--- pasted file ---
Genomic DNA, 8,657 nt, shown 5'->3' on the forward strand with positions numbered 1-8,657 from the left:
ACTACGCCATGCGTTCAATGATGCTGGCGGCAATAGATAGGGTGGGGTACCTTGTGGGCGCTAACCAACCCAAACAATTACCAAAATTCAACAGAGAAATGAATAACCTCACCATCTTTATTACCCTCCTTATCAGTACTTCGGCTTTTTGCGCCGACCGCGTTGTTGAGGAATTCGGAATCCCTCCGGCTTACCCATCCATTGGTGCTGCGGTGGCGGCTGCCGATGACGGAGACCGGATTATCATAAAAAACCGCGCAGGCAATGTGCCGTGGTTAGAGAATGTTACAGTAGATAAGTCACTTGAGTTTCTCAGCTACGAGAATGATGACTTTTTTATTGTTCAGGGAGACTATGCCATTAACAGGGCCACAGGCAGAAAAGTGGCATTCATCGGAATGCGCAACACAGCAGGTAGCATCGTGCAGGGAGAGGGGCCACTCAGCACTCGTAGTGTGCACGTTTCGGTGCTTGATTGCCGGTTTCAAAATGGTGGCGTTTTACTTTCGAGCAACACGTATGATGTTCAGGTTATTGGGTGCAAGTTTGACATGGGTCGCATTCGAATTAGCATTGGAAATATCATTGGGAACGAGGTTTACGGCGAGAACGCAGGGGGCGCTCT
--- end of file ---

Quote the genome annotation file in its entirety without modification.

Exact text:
Genomic DNA, 8,657 nt, shown 5'->3' on the forward strand with positions numbered 1-8,657 from the left:
ACTACGCCATGCGTTCAATGATGCTGGCGGCAATAGATAGGGTGGGGTACCTTGTGGGCGCTAACCAACCCAAACAATTACCAAAATTCAACAGAGAAATGAATAACCTCACCATCTTTATTACCCTCCTTATCAGTACTTCGGCTTTTTGCGCCGACCGCGTTGTTGAGGAATTCGGAATCCCTCCGGCTTACCCATCCATTGGTGCTGCGGTGGCGGCTGCCGATGACGGAGACCGGATTATCATAAAAAACCGCGCAGGCAATGTGCCGTGGTTAGAGAATGTTACAGTAGATAAGTCACTTGAGTTTCTCAGCTACGAGAATGATGACTTTTTTATTGTTCAGGGAGACTATGCCATTAACAGGGCCACAGGCAGAAAAGTGGCATTCATCGGAATGCGCAACACAGCAGGTAGCATCGTGCAGGGAGAGGGGCCACTCAGCACTCGTAGTGTGCACGTTTCGGTGCTTGATTGCCGGTTTCAAAATGGTGGCGTTTTACTTTCGAGCAACACGTATGATGTTCAGGTTATTGGGTGCAAGTTTGACATGGGTCGCATTCGAATTAGCATTGGAAATATCATTGGGAACGAGGTTTACGGCGAGAACGCAGGGGGCGCTCT